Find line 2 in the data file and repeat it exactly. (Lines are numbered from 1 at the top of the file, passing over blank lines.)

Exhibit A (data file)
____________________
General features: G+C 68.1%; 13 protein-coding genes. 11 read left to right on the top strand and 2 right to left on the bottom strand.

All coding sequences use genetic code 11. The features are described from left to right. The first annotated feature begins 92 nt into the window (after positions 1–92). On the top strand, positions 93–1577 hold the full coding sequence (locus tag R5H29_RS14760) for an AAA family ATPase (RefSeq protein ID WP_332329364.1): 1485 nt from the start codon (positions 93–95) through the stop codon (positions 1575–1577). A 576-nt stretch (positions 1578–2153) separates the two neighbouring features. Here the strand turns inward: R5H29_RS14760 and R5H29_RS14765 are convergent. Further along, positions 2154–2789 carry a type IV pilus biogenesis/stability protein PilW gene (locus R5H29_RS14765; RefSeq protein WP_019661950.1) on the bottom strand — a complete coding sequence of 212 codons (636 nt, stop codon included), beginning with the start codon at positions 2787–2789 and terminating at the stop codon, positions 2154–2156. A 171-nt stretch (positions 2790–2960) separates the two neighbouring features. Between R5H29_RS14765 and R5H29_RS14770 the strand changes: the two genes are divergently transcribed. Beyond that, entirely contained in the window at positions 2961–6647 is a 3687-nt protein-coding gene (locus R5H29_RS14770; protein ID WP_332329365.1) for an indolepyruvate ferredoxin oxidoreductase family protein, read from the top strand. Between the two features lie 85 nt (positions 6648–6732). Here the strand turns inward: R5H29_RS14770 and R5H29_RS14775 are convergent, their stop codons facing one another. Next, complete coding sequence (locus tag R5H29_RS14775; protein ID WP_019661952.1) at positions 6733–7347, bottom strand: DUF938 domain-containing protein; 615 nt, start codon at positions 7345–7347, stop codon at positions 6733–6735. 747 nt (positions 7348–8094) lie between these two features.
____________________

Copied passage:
All coding sequences use genetic code 11. The features are described from left to right. The first annotated feature begins 92 nt into the window (after positions 1–92). On the top strand, positions 93–1577 hold the full coding sequence (locus tag R5H29_RS14760) for an AAA family ATPase (RefSeq protein ID WP_332329364.1): 1485 nt from the start codon (positions 93–95) through the stop codon (positions 1575–1577). A 576-nt stretch (positions 1578–2153) separates the two neighbouring features. Here the strand turns inward: R5H29_RS14760 and R5H29_RS14765 are convergent. Further along, positions 2154–2789 carry a type IV pilus biogenesis/stability protein PilW gene (locus R5H29_RS14765; RefSeq protein WP_019661950.1) on the bottom strand — a complete coding sequence of 212 codons (636 nt, stop codon included), beginning with the start codon at positions 2787–2789 and terminating at the stop codon, positions 2154–2156. A 171-nt stretch (positions 2790–2960) separates the two neighbouring features. Between R5H29_RS14765 and R5H29_RS14770 the strand changes: the two genes are divergently transcribed. Beyond that, entirely contained in the window at positions 2961–6647 is a 3687-nt protein-coding gene (locus R5H29_RS14770; protein ID WP_332329365.1) for an indolepyruvate ferredoxin oxidoreductase family protein, read from the top strand. Between the two features lie 85 nt (positions 6648–6732). Here the strand turns inward: R5H29_RS14770 and R5H29_RS14775 are convergent, their stop codons facing one another. Next, complete coding sequence (locus tag R5H29_RS14775; protein ID WP_019661952.1) at positions 6733–7347, bottom strand: DUF938 domain-containing protein; 615 nt, start codon at positions 7345–7347, stop codon at positions 6733–6735. 747 nt (positions 7348–8094) lie between these two features.